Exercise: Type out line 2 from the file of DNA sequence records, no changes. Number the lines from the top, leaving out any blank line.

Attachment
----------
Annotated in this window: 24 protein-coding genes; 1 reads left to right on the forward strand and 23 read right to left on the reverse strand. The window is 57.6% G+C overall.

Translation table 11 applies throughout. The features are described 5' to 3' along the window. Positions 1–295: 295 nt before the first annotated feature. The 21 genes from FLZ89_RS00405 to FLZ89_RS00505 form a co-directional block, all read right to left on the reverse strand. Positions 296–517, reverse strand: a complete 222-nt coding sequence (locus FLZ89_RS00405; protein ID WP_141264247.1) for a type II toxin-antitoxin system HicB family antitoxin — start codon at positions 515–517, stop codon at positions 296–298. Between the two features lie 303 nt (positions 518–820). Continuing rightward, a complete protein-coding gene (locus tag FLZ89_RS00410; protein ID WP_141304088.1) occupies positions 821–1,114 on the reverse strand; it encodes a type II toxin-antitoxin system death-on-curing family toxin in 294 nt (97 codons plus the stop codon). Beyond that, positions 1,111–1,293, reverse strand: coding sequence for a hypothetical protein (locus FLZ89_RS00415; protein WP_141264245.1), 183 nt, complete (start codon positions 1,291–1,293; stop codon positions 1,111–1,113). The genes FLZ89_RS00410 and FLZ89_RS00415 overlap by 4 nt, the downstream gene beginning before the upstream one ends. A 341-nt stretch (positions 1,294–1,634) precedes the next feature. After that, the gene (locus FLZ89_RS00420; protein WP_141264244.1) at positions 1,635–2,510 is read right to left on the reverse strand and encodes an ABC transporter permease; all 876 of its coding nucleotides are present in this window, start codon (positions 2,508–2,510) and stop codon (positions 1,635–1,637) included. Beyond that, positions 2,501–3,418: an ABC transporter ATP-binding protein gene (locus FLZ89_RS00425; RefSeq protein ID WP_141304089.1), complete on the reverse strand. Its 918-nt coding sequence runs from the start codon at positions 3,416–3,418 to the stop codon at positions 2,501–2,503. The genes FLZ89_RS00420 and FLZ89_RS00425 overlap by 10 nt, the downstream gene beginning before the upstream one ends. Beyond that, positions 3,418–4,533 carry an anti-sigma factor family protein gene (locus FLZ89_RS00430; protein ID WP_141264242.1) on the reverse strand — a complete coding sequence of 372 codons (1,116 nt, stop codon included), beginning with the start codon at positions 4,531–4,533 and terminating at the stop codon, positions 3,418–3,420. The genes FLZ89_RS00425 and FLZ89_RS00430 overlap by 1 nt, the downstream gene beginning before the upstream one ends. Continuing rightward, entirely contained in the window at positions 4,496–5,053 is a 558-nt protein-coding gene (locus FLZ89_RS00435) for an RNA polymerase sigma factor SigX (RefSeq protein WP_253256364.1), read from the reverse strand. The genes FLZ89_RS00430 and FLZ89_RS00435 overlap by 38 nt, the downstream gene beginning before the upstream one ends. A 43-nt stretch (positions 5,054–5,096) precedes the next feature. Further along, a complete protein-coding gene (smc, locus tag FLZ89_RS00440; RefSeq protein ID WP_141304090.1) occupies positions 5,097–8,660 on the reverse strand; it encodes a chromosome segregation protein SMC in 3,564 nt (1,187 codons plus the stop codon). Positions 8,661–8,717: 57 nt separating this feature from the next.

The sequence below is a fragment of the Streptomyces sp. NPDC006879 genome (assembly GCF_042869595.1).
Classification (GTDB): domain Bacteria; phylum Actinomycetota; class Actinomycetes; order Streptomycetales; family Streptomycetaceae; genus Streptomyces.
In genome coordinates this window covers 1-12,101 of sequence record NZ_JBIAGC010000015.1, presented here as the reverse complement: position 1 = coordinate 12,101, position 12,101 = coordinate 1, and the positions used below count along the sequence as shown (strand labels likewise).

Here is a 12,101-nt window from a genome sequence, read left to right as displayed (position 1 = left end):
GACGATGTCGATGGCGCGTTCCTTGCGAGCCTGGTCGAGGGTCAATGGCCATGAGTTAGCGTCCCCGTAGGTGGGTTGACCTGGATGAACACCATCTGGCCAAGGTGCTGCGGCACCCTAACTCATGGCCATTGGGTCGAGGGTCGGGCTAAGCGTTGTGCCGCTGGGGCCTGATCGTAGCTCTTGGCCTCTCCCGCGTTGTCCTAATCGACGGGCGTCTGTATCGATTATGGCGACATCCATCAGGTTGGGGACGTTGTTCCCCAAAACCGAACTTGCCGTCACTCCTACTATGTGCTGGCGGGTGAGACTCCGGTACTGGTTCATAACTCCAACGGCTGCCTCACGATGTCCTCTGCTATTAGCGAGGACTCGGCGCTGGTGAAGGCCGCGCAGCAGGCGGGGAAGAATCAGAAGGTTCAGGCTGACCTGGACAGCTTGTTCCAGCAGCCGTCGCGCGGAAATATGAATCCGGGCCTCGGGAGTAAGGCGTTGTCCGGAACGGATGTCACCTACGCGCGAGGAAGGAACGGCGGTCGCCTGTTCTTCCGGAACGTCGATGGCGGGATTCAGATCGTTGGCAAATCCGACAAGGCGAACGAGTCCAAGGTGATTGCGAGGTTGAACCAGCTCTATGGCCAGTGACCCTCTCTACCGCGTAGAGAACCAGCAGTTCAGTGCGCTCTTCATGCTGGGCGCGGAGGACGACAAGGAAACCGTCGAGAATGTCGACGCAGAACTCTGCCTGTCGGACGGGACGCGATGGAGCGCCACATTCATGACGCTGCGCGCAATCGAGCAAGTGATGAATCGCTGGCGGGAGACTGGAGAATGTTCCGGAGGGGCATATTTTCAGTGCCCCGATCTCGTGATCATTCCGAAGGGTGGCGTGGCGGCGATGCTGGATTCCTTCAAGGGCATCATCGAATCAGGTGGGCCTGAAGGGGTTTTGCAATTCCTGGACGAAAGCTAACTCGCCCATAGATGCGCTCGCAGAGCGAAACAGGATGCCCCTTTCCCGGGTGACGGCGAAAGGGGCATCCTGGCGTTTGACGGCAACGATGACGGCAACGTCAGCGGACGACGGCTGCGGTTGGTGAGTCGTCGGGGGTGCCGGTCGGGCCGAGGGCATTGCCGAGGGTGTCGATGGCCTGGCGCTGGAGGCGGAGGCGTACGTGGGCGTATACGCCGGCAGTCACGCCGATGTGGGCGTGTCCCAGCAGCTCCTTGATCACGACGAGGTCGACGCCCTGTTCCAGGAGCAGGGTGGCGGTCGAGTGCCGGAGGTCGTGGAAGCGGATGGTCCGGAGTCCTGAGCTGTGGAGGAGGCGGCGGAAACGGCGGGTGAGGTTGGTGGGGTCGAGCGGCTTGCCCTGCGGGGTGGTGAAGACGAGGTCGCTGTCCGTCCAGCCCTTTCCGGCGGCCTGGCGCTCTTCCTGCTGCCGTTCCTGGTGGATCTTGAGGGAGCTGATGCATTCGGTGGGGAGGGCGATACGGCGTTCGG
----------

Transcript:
Translation table 11 applies throughout. The features are described 5' to 3' along the window. Positions 1–295: 295 nt before the first annotated feature. The 21 genes from FLZ89_RS00405 to FLZ89_RS00505 form a co-directional block, all read right to left on the reverse strand. Positions 296–517, reverse strand: a complete 222-nt coding sequence (locus FLZ89_RS00405; protein ID WP_141264247.1) for a type II toxin-antitoxin system HicB family antitoxin — start codon at positions 515–517, stop codon at positions 296–298. Between the two features lie 303 nt (positions 518–820). Continuing rightward, a complete protein-coding gene (locus tag FLZ89_RS00410; protein ID WP_141304088.1) occupies positions 821–1,114 on the reverse strand; it encodes a type II toxin-antitoxin system death-on-curing family toxin in 294 nt (97 codons plus the stop codon). Beyond that, positions 1,111–1,293, reverse strand: coding sequence for a hypothetical protein (locus FLZ89_RS00415; protein WP_141264245.1), 183 nt, complete (start codon positions 1,291–1,293; stop codon positions 1,111–1,113). The genes FLZ89_RS00410 and FLZ89_RS00415 overlap by 4 nt, the downstream gene beginning before the upstream one ends. A 341-nt stretch (positions 1,294–1,634) precedes the next feature. After that, the gene (locus FLZ89_RS00420; protein WP_141264244.1) at positions 1,635–2,510 is read right to left on the reverse strand and encodes an ABC transporter permease; all 876 of its coding nucleotides are present in this window, start codon (positions 2,508–2,510) and stop codon (positions 1,635–1,637) included. Beyond that, positions 2,501–3,418: an ABC transporter ATP-binding protein gene (locus FLZ89_RS00425; RefSeq protein ID WP_141304089.1), complete on the reverse strand. Its 918-nt coding sequence runs from the start codon at positions 3,416–3,418 to the stop codon at positions 2,501–2,503. The genes FLZ89_RS00420 and FLZ89_RS00425 overlap by 10 nt, the downstream gene beginning before the upstream one ends. Beyond that, positions 3,418–4,533 carry an anti-sigma factor family protein gene (locus FLZ89_RS00430; protein ID WP_141264242.1) on the reverse strand — a complete coding sequence of 372 codons (1,116 nt, stop codon included), beginning with the start codon at positions 4,531–4,533 and terminating at the stop codon, positions 3,418–3,420. The genes FLZ89_RS00425 and FLZ89_RS00430 overlap by 1 nt, the downstream gene beginning before the upstream one ends. Continuing rightward, entirely contained in the window at positions 4,496–5,053 is a 558-nt protein-coding gene (locus FLZ89_RS00435) for an RNA polymerase sigma factor SigX (RefSeq protein WP_253256364.1), read from the reverse strand. The genes FLZ89_RS00430 and FLZ89_RS00435 overlap by 38 nt, the downstream gene beginning before the upstream one ends. A 43-nt stretch (positions 5,054–5,096) precedes the next feature. Further along, a complete protein-coding gene (smc, locus tag FLZ89_RS00440; RefSeq protein ID WP_141304090.1) occupies positions 5,097–8,660 on the reverse strand; it encodes a chromosome segregation protein SMC in 3,564 nt (1,187 codons plus the stop codon). Positions 8,661–8,717: 57 nt separating this feature from the next.